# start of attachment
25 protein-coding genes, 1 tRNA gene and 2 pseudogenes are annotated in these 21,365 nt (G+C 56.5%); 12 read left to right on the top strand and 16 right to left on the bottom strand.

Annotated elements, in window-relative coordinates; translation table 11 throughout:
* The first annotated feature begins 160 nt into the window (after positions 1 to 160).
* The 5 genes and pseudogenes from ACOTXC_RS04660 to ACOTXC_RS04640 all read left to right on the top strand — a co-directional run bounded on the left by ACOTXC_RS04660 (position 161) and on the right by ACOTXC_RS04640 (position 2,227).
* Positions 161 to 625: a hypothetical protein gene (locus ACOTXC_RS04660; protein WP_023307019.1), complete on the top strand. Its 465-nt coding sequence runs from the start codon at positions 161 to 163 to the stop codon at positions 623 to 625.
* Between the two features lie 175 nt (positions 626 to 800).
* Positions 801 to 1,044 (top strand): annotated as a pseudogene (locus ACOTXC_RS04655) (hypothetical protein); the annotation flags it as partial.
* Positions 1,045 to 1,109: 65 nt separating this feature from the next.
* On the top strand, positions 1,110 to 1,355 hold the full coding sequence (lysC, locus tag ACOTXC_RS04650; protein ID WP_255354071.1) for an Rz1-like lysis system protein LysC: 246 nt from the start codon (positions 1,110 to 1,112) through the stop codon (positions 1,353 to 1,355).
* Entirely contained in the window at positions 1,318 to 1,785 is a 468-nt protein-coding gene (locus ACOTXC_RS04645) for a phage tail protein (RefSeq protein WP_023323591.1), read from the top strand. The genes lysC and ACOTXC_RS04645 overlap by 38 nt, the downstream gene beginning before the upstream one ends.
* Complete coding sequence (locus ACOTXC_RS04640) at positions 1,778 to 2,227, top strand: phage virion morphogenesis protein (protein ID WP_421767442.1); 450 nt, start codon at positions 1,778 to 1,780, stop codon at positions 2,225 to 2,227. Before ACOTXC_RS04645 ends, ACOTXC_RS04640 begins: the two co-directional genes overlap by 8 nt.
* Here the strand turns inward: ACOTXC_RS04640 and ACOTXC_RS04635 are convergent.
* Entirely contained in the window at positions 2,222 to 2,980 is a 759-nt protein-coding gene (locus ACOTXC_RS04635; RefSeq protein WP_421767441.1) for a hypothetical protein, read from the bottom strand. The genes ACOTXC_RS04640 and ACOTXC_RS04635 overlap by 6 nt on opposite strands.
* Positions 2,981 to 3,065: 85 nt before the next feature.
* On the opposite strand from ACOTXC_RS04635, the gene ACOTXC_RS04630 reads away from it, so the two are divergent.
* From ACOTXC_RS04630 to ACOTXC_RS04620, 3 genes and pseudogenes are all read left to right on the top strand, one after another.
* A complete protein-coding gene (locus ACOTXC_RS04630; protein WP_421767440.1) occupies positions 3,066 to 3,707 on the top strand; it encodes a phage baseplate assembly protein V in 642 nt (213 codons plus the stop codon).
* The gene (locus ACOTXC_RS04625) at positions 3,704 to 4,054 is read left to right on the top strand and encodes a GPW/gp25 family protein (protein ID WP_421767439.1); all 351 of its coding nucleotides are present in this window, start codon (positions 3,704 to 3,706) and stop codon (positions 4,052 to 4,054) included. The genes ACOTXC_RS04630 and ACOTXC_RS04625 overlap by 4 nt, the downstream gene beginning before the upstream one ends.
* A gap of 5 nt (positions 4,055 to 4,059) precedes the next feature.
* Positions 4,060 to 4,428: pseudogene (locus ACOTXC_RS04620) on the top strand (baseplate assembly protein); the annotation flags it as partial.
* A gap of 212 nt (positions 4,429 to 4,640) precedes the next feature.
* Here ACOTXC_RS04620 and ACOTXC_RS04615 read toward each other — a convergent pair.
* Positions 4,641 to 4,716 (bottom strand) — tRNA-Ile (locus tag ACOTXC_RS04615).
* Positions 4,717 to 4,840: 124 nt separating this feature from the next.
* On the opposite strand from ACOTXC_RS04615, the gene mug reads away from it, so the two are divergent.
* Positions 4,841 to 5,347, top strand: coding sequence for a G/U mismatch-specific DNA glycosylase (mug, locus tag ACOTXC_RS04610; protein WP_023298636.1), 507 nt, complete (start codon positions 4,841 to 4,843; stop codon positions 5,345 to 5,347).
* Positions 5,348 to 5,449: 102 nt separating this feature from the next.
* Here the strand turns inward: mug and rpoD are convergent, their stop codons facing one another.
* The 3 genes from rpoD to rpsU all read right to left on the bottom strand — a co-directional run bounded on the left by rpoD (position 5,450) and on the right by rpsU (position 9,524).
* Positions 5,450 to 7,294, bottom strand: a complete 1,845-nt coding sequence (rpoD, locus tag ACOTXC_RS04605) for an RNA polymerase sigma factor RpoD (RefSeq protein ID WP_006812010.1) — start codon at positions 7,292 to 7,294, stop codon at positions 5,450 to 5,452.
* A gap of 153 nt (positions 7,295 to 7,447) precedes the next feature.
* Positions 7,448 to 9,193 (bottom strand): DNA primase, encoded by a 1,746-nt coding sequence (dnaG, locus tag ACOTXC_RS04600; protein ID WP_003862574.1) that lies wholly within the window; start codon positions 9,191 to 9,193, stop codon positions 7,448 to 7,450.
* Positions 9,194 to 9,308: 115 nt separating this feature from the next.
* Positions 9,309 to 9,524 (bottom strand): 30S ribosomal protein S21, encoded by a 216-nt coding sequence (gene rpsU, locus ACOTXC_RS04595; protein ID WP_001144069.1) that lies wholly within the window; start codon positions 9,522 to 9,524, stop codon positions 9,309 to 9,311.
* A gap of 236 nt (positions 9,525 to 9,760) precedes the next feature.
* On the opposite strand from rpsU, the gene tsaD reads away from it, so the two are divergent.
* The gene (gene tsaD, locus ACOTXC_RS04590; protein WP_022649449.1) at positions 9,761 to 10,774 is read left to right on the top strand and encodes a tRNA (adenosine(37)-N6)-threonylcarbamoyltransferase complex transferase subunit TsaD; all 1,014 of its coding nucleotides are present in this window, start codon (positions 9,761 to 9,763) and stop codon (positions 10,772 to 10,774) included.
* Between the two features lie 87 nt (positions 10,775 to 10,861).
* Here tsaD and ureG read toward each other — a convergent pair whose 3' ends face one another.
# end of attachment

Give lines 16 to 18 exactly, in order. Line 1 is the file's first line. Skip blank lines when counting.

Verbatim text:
* From ACOTXC_RS04630 to ACOTXC_RS04620, 3 genes and pseudogenes are all read left to right on the top strand, one after another.
* A complete protein-coding gene (locus ACOTXC_RS04630; protein WP_421767440.1) occupies positions 3,066 to 3,707 on the top strand; it encodes a phage baseplate assembly protein V in 642 nt (213 codons plus the stop codon).
* The gene (locus ACOTXC_RS04625) at positions 3,704 to 4,054 is read left to right on the top strand and encodes a GPW/gp25 family protein (protein ID WP_421767439.1); all 351 of its coding nucleotides are present in this window, start codon (positions 3,704 to 3,706) and stop codon (positions 4,052 to 4,054) included. The genes ACOTXC_RS04630 and ACOTXC_RS04625 overlap by 4 nt, the downstream gene beginning before the upstream one ends.